The road to parenthood is a unique and deeply personal journey for every individual or couple. And while many are fortunate enough to conceive naturally, unfortunately for others it is only possible through alternative methods such as the IVF process. For those couples or individuals, the road to parenthood is paved with uncertainty and heartache. Becoming a parent through an IVF process proves to add more layers of worry, anxiety and emotional distress.
Now imagine entrusting your chosen specialist with your future only to have your dreams turn into your worst nightmare. Unfortunately, for some this is their reality after a fertility specialist, or its staff destroy or discard priceless embryos. To further the agony, under years of Florida law, embryos have been considered property, like a car for example, and because a person has not been ablet o make a claim for negligent infliction of emotional distress for the loss of property, a person could not claim emotion damage to embryos. Now, however, thanks to the argument made by Attorney Andrew Rader, changes are being ushered into that law.
Andrew Rader represents a couple who, through the neglect of their doctor, had priceless, viable embryos accidentally destroyed. He then brought suit against the clinic claiming negligent infliction of emotional distress.
Not surprisingly, and pursuant to Florida law, the doctor argued that no claim could be made, because embryos are property, not people. The doctor also argued that the case violated Florida’s “impact rule”, which holds that if you are not the injured person, or within the “zone of danger” of a terrible event, you cannot recover for emotional harm (the impact rule is intended to prevent people from claiming unfounded and vague emotional injuries). Additionally, the at-fault doctor argued that the couple were not harmed personally and that, in any event, loss of an embryo is loss of property, and likened the case loss of a dog (which is considered property)- painful, but still not a person.
Mr. Rader pressed forward contending that as fertilized eggs these embryos essentially were this couple’s children and that if ever there was a need for an exception to the property and impact rules, this was it. Mr. Rader argued,
An embryo is far more than property. It is far more profound a loss than that of a dog. An embryo is a living being in suspended animation waiting to be born. The claim of the Defendants, who peddle in the love of children and hope of would-be parents, is that they are more akin to an ASPCA shelter than a fertility clinic. This belies the disingenuousness of Defendants position.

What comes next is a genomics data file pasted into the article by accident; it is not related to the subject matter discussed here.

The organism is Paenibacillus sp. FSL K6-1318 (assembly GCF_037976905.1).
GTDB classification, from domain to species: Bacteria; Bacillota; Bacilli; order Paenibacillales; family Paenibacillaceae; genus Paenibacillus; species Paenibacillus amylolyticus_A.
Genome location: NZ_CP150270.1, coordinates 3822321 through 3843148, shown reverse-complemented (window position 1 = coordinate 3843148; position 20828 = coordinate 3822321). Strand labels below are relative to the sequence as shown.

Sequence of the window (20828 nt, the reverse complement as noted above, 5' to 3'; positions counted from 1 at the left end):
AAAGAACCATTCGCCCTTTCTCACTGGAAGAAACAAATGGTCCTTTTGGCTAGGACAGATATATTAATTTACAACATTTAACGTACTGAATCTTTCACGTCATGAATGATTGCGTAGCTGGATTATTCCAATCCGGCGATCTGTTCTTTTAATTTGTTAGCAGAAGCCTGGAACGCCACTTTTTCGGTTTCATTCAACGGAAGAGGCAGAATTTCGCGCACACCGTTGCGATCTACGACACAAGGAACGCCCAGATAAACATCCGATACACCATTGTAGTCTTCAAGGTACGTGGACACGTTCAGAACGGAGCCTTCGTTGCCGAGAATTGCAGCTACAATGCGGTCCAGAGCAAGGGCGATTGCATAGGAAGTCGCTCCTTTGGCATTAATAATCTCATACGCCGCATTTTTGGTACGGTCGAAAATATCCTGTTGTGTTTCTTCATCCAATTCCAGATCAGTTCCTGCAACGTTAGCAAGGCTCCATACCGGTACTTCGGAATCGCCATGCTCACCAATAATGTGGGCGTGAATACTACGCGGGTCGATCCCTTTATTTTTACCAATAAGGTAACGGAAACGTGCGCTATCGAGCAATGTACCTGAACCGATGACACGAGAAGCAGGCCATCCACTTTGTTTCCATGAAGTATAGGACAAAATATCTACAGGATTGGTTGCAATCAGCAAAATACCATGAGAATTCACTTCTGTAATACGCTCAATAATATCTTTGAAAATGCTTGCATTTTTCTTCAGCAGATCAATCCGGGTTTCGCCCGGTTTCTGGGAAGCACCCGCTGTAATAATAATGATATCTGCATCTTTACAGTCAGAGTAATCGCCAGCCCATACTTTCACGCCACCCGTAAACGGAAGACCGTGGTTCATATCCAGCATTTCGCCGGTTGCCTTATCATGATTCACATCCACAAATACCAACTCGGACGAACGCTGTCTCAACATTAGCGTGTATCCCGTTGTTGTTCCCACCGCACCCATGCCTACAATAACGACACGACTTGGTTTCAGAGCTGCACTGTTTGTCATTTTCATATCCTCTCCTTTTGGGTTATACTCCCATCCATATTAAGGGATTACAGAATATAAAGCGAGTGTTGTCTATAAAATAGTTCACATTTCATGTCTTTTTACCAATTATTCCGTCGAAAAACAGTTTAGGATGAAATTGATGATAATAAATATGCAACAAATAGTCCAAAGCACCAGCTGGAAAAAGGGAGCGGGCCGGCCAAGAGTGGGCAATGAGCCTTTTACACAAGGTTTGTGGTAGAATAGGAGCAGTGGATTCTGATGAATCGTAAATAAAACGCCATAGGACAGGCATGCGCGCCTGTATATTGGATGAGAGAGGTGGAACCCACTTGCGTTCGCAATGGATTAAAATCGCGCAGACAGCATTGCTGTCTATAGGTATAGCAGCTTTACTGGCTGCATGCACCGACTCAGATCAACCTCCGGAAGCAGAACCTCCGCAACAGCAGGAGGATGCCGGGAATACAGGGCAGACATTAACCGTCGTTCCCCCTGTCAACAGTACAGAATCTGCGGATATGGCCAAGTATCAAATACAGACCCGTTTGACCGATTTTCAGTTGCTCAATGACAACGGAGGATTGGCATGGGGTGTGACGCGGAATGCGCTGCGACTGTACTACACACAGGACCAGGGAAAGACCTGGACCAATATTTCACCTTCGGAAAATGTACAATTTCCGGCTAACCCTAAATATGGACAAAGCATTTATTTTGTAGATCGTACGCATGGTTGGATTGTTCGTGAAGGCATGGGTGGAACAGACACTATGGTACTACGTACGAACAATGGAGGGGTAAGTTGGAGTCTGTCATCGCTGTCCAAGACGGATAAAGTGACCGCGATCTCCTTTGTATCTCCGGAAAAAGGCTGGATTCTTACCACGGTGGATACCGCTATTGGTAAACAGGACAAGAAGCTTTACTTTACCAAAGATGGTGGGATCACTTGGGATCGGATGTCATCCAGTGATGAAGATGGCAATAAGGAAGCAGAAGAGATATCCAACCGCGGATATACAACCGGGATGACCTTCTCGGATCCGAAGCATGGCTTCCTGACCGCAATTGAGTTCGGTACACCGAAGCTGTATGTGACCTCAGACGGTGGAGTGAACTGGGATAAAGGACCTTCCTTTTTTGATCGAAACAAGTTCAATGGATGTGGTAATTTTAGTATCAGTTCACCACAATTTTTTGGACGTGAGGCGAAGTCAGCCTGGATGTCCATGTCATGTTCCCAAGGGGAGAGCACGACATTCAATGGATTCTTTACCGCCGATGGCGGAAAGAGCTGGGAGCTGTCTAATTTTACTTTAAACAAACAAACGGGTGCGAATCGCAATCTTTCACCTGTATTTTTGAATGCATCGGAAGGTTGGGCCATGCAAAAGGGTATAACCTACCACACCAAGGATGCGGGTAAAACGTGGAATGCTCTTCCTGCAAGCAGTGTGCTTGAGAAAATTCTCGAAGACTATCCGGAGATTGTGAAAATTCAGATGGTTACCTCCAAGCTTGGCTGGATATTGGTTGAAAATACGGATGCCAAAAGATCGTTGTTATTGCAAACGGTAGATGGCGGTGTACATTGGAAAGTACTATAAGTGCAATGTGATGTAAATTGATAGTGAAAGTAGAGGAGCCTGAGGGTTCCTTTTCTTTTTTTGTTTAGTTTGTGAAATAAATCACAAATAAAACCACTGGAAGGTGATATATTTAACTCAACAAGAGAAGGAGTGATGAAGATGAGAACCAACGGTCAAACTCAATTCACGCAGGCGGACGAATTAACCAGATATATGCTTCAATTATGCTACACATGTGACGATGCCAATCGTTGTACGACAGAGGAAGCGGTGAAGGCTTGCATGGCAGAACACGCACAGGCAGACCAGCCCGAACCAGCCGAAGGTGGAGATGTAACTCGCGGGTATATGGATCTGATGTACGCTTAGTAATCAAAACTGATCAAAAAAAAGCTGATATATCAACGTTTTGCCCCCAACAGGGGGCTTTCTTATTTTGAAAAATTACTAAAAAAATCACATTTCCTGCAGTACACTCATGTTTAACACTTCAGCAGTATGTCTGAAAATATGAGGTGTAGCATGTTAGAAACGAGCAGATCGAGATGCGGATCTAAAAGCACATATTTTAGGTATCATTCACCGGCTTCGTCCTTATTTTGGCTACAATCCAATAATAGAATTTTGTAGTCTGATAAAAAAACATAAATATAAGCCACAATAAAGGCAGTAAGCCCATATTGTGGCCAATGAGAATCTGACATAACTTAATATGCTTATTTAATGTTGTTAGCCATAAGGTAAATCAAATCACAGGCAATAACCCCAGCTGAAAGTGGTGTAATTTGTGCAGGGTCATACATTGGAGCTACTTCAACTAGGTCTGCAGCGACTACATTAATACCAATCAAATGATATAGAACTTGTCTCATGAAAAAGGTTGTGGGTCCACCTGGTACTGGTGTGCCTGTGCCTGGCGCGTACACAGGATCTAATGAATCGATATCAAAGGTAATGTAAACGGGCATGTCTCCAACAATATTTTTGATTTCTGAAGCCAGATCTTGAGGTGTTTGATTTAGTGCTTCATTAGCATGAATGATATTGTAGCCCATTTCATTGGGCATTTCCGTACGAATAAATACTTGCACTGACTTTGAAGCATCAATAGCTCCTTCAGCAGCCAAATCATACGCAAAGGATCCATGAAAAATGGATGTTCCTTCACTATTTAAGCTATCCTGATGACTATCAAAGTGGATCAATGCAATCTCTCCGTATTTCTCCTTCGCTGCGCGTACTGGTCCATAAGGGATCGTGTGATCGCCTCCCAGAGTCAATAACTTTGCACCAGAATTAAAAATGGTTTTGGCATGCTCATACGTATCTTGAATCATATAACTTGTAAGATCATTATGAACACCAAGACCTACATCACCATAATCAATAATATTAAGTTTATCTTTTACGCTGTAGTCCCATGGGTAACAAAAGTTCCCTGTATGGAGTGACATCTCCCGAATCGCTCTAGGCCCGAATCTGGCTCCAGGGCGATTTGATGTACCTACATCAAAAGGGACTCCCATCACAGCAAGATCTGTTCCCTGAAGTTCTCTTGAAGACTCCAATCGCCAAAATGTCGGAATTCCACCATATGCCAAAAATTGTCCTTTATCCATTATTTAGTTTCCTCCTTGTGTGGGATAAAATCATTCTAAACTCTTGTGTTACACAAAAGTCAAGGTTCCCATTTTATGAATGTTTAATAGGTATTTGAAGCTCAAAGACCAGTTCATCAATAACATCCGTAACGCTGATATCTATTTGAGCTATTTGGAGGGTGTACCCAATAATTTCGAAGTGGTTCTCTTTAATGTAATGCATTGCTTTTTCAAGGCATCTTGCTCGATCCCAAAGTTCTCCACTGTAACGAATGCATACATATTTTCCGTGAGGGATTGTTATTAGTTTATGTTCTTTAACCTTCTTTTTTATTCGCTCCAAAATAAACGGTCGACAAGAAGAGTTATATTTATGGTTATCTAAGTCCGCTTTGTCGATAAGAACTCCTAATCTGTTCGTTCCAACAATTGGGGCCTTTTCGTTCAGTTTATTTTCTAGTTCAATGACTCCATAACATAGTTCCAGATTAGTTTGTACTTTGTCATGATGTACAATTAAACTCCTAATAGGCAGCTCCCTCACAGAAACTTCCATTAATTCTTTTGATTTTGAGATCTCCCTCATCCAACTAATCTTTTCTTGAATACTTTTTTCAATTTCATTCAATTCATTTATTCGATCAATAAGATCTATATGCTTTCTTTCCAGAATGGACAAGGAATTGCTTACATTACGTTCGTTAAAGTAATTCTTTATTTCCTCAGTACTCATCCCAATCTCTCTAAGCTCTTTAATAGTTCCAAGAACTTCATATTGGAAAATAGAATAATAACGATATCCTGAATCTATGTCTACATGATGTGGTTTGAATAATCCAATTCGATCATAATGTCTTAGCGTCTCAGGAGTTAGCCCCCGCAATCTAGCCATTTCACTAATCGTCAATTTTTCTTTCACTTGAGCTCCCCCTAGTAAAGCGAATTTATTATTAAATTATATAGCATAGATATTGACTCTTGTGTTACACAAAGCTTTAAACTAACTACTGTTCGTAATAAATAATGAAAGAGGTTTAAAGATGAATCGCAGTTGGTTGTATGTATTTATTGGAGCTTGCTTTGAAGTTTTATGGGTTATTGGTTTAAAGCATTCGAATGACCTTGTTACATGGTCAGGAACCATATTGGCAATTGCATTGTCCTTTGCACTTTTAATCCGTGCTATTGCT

What can be more foreseeable and graver than the loss of potential children? Practically nothing, and from the standpoint of the Defendants, it was entirely foreseeable and likely, if not a certainty, that a couple who has gone through several rounds of in-vitro fertilization and embryo storage would experience severe emotional distress and mental anguish if the person and/or entity charged with storing those embryos negligently discarded them and deprived that couple of its ability to give birth to a child.
After hearing legal argument the judge wrote a lengthy order in which he agreed with Mr. Rader, holding that
“Public policy dictates that the impact rule should not be applied where the alleged emotional injuries were highly likely to occur as a result of medical providers destroying embryos Plaintiffs intended to use one day for the birth of their children. To hold otherwise, to apply the impact rule and bar Plaintiffs’ claims for emotional distress, while allowing such claims to proceed for other highly personal and emotional torts such as defamation, invasion of privacy and wrongful birth, would be inconsistent and run afoul of the intended spirit of the impact doctrine. Therefore, this Court denies Defendants’ Motion to Dismiss Counts 3 and 4 and allows these Counts to proceed on the merits.”
While nothing may bring these clients solace after suffering such a devastating loss, there is some justice in knowing that, because of their own pursuit of holding the doctor accountable, future hopeful parents may be spared the crippling heartache of such carelessness. This judge’s order stands as a glimmer of hope and sheds much needed light and attention on a very serious and emotional misjustice suffered at the hands of what should be a trusted professional.
If you have lost an embryo as a result of a doctor or clinic’s negligence, call Florida Board-Certified Trial Lawyer, Andrew Rader at 954-913-2273 or go to his website at www.RaderLawGroup.com.